Turner Classic Movies Trailblazing Women in Film
Breaking Barriers: Anna May Wong
Continuing on the success of last year’s programming, Turner Classic Movies will once again host the series Trailblazing Women of Hollywood, celebrating the actresses who have made a difference. Airing every Thursday and Saturday night in October, TCM will touch upon the actresses who, not only helped change the landscape of Hollywood, but also helped change the landscape of America, politics, activism, and even the world itself. Each day of the series offers a focus on one of these areas. And, although the entire series seems incredibly engaging, I would like to focus on the programming for October 18th, Breaking Barriers, and shine a spotlight on one star in particular: Anna May Wong.
Anna May Wong lived during an interesting time in history for people of Asian origins. It was a time of both intense discrimination and intense fetishization. While poems, paintings, literature, food and other forms of recreation and entertainment from “the Orient” (aka hundreds of vastly different cultures throughout the Middle East and Asia) were welcomed by white America, a deeper, more meaningful appreciation of these cultures was not. The West craved all of the “exotic” goods and surface aesthetics that came from the East without an actual understanding of the plethora of peoples or histories that created them. An entire continent of differing civilizations was simply reduced to a concept of “the Orient” – a foreign, seemingly backwards land of mysticism, heathens, cruelty, aromatic spices, weak-willed men and devilish women.
Basically, the West wanted an easily digestible stereotype that would reinforce the notion that “they” were from different “us.” According to Edward Said’s theory of Orientalism, this dichotomy of West vs East, or “The Occident” vs “The Orient,” was used to maintain the idea that the West was a superior cultural force, especially in the Age of Imperialism. This dichotomy would also shape Wong’s career as she was constantly deemed either “too American” or “too Chinese” — without people considering that she could be both.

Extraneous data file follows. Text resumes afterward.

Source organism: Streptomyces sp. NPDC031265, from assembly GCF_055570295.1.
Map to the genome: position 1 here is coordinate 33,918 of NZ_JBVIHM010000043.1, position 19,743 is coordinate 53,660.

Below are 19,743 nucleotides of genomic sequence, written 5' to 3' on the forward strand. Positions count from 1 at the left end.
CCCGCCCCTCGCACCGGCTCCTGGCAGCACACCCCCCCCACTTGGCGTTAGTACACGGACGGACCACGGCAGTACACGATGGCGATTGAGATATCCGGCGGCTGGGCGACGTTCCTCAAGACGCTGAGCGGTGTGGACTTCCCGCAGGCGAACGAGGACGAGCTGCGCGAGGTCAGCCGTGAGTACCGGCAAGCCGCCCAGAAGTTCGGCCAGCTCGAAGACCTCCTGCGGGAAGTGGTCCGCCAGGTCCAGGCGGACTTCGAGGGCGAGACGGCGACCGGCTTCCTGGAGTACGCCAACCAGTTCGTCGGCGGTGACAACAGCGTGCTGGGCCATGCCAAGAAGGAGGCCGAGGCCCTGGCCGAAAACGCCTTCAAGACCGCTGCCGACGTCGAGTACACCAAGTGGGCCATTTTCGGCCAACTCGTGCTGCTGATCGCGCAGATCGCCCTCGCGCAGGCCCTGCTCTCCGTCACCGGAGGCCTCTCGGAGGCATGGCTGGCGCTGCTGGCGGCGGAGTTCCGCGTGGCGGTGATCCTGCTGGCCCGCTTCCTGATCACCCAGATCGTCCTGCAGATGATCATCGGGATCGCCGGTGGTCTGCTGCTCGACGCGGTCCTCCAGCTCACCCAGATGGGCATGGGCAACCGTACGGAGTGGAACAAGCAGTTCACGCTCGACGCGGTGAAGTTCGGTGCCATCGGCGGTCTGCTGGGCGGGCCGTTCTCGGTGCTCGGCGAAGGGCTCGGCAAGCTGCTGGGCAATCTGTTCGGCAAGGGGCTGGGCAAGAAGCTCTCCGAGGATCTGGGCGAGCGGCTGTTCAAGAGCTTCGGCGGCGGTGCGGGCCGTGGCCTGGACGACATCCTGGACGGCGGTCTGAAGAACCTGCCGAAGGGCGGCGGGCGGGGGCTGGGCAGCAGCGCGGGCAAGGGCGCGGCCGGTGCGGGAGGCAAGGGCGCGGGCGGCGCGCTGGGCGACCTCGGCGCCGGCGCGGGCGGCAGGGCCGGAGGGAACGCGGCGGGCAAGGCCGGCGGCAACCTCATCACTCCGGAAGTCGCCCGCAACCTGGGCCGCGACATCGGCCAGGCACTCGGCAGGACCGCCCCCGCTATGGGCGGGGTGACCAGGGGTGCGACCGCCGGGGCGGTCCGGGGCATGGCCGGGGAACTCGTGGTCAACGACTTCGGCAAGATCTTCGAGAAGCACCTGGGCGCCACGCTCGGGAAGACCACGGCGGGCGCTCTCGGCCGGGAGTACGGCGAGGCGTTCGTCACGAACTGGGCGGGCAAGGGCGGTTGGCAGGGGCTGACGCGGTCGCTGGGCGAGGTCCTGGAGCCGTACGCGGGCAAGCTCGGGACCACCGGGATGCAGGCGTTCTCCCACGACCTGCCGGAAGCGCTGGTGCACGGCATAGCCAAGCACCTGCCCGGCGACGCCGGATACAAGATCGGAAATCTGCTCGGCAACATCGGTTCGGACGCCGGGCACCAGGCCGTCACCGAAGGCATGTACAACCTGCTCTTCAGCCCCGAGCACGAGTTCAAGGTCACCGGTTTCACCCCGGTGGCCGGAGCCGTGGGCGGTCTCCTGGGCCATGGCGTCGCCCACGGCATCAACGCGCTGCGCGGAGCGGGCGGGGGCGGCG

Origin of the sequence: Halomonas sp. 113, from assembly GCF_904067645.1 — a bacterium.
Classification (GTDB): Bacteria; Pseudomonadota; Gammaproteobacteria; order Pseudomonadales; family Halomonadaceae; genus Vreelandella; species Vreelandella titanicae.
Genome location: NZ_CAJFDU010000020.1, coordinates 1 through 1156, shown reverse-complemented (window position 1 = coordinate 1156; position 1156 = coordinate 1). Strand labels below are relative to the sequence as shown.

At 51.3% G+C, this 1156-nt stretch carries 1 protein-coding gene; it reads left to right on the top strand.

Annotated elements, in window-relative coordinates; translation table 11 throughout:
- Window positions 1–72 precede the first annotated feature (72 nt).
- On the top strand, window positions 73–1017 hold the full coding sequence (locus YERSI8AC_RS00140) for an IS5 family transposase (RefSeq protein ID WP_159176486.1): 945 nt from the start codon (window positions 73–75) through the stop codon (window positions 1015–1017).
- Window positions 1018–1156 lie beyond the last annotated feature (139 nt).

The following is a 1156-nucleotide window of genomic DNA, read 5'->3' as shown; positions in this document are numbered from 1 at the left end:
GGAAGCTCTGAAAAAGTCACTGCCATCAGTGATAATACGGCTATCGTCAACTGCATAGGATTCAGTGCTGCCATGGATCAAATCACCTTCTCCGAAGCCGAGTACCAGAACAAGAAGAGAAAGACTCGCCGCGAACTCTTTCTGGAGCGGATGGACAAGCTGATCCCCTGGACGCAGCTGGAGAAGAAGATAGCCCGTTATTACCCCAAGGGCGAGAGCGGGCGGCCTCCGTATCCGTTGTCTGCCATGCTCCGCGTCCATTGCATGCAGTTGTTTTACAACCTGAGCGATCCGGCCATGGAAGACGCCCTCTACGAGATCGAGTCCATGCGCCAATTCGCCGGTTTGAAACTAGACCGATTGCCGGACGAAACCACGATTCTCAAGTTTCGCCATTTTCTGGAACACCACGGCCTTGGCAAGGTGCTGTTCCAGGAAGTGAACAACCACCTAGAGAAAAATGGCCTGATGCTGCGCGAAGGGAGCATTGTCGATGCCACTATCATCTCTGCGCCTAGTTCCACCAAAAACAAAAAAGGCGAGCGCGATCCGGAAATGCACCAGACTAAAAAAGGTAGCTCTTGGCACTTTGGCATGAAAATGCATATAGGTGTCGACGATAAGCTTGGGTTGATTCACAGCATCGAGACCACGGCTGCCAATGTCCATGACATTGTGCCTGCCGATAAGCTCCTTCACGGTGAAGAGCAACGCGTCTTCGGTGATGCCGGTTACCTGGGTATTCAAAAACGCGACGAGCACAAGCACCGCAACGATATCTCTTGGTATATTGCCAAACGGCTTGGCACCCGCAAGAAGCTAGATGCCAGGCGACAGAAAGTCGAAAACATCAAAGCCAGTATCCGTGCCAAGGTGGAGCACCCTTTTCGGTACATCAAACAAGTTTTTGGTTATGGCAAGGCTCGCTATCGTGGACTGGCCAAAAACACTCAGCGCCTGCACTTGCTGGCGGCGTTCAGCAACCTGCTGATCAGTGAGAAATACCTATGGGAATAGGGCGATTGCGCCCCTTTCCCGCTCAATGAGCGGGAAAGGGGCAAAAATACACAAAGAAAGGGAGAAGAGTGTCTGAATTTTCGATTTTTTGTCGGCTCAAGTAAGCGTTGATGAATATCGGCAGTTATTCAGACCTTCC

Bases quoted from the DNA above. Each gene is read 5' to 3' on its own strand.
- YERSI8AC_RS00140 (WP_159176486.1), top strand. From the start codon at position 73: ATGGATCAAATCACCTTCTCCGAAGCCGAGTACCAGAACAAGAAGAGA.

Anna May Wong in The Toll of the Sea (1922, Charles M. Franklin director)
Wong entered Hollywood as a teenager, appearing as an extra in films shot in and around Chinatown. In 1922, the 17-year old Wong was cast as the lead in the early Technicolor feature The Toll of the Sea, a non-operatic adaption of Madame Butterfly. The film made bank, and while the fact that it was the second Technicolor movie ever made had something to do with it, pretty much everyone could agree that the other reason for its success was Wong’s beautiful performance as Lotus Flower. Her portrayal of a pregnant Chinese woman abandoned by her white lover was a revelation in screen acting. While the wild and theatrical movements of the stage had shaped the trend of film acting at the time, Wong bucked the norm to create a more subtle and precise performance; one that far better suited the intimacy of the screen than distance of the stage. She quickly caught the eye of Douglas Fairbanks, who cast her as the cunning and fiendish Mongol Slave in The Thief of Baghdad (1924) . Although both The Toll of the Sea and The Thief of Baghdad where massive hits, they marked the defining feature of Wong’s career. For the rest of her Hollywood career, she would be typecast as either the meek, hopeless victim or, more frequently, the villainous dragon lady – aka the two most prominent and incredibly demeaning stereotypes of Asian women.
Time and time again, Wong was stuck playing these two-dimensional roles that had nothing to do with her talent, and everything to do with her heritage. While her white peers were given the chance to explore their characters’ depth and development, Wong played victims or villains because, apparently, Chinese women couldn’t be accepted as anything else. It didn’t matter that she grew up in America and assimilated into the culture at a young age; Wong simply could not be seen as just an America on the screen. She was the Chinese victim or a Chinese villain and that was that. It’s no wonder that her career became a point of contention with her family, who viewed her roles as demeaning and shameful to the Chinese people.